Coping With COVID-19: Pet Adoption

Avatar of Helen Kibel

As everyone has taken to remaining indoors for the majority of their time, pet adoptions have skyrocketed. During my family’s time fostering, hundreds of applications were sent to the Humane Society of the North Bay daily. As soon as our three three-month-old foster puppies went up for adoption, they were swooped up within the week with hundreds applicants waiting diligently on stand-by. Quarantine is the perfect opportunity to add a new member to the family. People are now home all hours of the day, and it’s the perfect environment in which to socialize a puppy or kitten. Two months ago, my family made the unanimous decision to adopt a dog. Unfortunately, it took a substantial amount of time to find a shelter that wasn’t drowning in applications. The Milo Foundation was the best option. 

Adopting a dog has many benefits, ranging from better mental and physical health to renewing one’s sense of purpose. Britannica, our new one-year-old dog, provides that and more. I find myself far more inclined to go outdoors when Britannica is so content in an outdoor environment. Runs now have a larger purpose than maintaining my own well being; they also provide time during which Britannica can explore new scents and sights. We are still socializing him, so we take every opportunity to introduce him to new things. He approaches these new experiences with open wonder and exuberance, wagging his tail and looking up at you as if to say, “Do you see this too? Isn’t it incredible?” This, of course, may be referring to things I do not see as ‘incredible,’ such as his own poop or a rotting banana peel. But nonetheless, his euphoric response and open attitude towards anything new is refreshing, and encourages me to view the world in such a manner. The world feels brighter when I have a snoring sweetheart dozing upon my foot as I read. Britannica also allows me to see the softer, sillier side of my family more often, when they play with him. He brings effortless joy to my household and he benefits in turn, spoiled rotten with affection, toys, and treats.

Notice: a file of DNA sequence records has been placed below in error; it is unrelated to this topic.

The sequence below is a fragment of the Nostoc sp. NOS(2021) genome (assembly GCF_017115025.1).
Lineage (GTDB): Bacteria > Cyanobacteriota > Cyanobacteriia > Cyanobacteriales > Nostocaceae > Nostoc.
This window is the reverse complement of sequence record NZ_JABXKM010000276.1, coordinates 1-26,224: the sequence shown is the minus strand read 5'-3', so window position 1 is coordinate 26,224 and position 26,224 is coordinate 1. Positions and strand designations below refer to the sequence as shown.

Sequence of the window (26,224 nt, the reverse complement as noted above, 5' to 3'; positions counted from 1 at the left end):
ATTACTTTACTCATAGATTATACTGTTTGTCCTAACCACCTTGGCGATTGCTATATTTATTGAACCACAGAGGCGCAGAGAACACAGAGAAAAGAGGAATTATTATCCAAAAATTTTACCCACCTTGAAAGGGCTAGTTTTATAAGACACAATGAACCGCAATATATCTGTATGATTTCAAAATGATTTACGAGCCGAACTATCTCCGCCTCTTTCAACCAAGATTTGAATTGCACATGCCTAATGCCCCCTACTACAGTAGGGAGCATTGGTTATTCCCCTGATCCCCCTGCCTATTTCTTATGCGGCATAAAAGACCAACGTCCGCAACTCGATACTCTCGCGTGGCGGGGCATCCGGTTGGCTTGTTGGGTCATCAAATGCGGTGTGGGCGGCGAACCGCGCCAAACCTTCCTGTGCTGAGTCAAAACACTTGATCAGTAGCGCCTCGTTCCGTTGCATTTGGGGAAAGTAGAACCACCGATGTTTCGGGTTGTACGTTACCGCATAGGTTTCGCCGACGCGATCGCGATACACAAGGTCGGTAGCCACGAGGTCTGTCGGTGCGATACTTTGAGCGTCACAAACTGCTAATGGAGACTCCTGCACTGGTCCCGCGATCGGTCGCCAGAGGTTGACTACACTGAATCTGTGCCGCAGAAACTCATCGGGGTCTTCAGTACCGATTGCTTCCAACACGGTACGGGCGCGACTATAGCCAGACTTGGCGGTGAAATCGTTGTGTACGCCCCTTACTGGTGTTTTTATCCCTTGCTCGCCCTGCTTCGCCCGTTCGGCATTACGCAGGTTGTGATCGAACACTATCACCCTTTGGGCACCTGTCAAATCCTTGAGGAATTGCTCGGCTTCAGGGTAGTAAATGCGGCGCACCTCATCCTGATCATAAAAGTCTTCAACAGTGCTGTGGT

It’s not only my family that has found a new addition to their household in a canine. Already, twenty people I know personally have gotten a new pet during quarantine, and sixteen of them have been dogs. There are many large responsibilities that come with adopting a pet, such as the time commitment of regular walks and additional expenses that shouldn’t be laughed at or overlooked, but it all seems to be nothing when you’ve found yourself a loyal, adoring best friend. 

Medina Lam, a sophomore at Berkeley High School (BHS), also recently brought home a new puppy, Oscar, just a few weeks ago. “He improves my mood a lot,” she said. “We weren’t exactly looking for a dog, but the opportunity just presented itself and we rolled with it. I’ve wanted a dog ever since I was little.” I asked her why her family hadn’t gotten a dog before. Lam replied, “Well, before we weren’t searching too hard. But during quarantine I managed to convince my mom. Before, it felt like we were too busy. But I think my promise to take responsibility convinced her.” This seems to be the case for many of my friends. Parents have decided that whatever kept them from adopting could be worked around, especially now that everyone in the home was lacking opportunities to socialize. 

All in all, adopting a pet is a fantastic way to boost your mood and keep yourself active. And, alongside the personal benefits, you have given an animal a home, food, and care. You don’t have to ride out quarantine alone, and a pet will ensure you live a more content life during that time.